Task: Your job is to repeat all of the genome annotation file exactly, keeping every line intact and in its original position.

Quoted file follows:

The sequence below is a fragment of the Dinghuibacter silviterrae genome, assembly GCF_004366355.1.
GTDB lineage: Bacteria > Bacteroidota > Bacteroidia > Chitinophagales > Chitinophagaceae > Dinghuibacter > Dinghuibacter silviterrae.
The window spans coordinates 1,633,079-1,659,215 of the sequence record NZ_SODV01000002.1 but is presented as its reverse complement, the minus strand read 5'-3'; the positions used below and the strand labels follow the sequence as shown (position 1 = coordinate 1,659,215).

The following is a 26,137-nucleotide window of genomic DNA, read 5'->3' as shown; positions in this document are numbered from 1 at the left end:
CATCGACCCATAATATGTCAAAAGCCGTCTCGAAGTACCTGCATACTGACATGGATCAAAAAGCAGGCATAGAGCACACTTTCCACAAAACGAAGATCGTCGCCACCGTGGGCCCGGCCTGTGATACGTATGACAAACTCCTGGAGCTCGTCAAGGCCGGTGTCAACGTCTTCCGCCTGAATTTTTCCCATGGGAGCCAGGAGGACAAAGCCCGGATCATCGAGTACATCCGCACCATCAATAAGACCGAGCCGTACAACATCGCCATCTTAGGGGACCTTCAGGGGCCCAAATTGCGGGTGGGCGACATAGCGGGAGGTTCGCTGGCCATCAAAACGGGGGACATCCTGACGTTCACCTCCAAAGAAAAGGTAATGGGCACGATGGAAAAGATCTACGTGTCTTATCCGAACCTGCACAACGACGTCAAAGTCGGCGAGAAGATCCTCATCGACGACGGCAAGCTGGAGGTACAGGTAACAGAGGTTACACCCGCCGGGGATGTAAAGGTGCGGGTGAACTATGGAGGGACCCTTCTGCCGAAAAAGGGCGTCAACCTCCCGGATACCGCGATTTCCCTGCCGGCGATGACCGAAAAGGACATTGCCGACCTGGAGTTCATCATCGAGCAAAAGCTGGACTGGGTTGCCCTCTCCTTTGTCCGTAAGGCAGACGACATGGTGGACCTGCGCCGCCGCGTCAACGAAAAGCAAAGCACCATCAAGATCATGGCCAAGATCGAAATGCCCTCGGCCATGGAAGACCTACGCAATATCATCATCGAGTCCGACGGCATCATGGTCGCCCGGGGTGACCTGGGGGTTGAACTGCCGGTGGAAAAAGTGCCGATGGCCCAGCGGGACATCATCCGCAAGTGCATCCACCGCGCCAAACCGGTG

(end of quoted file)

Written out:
The sequence below is a fragment of the Dinghuibacter silviterrae genome, assembly GCF_004366355.1.
GTDB lineage: Bacteria > Bacteroidota > Bacteroidia > Chitinophagales > Chitinophagaceae > Dinghuibacter > Dinghuibacter silviterrae.
The window spans coordinates 1,633,079-1,659,215 of the sequence record NZ_SODV01000002.1 but is presented as its reverse complement, the minus strand read 5'-3'; the positions used below and the strand labels follow the sequence as shown (position 1 = coordinate 1,659,215).

The following is a 26,137-nucleotide window of genomic DNA, read 5'->3' as shown; positions in this document are numbered from 1 at the left end:
CATCGACCCATAATATGTCAAAAGCCGTCTCGAAGTACCTGCATACTGACATGGATCAAAAAGCAGGCATAGAGCACACTTTCCACAAAACGAAGATCGTCGCCACCGTGGGCCCGGCCTGTGATACGTATGACAAACTCCTGGAGCTCGTCAAGGCCGGTGTCAACGTCTTCCGCCTGAATTTTTCCCATGGGAGCCAGGAGGACAAAGCCCGGATCATCGAGTACATCCGCACCATCAATAAGACCGAGCCGTACAACATCGCCATCTTAGGGGACCTTCAGGGGCCCAAATTGCGGGTGGGCGACATAGCGGGAGGTTCGCTGGCCATCAAAACGGGGGACATCCTGACGTTCACCTCCAAAGAAAAGGTAATGGGCACGATGGAAAAGATCTACGTGTCTTATCCGAACCTGCACAACGACGTCAAAGTCGGCGAGAAGATCCTCATCGACGACGGCAAGCTGGAGGTACAGGTAACAGAGGTTACACCCGCCGGGGATGTAAAGGTGCGGGTGAACTATGGAGGGACCCTTCTGCCGAAAAAGGGCGTCAACCTCCCGGATACCGCGATTTCCCTGCCGGCGATGACCGAAAAGGACATTGCCGACCTGGAGTTCATCATCGAGCAAAAGCTGGACTGGGTTGCCCTCTCCTTTGTCCGTAAGGCAGACGACATGGTGGACCTGCGCCGCCGCGTCAACGAAAAGCAAAGCACCATCAAGATCATGGCCAAGATCGAAATGCCCTCGGCCATGGAAGACCTACGCAATATCATCATCGAGTCCGACGGCATCATGGTCGCCCGGGGTGACCTGGGGGTTGAACTGCCGGTGGAAAAAGTGCCGATGGCCCAGCGGGACATCATCCGCAAGTGCATCCACCGCGCCAAACCGGTG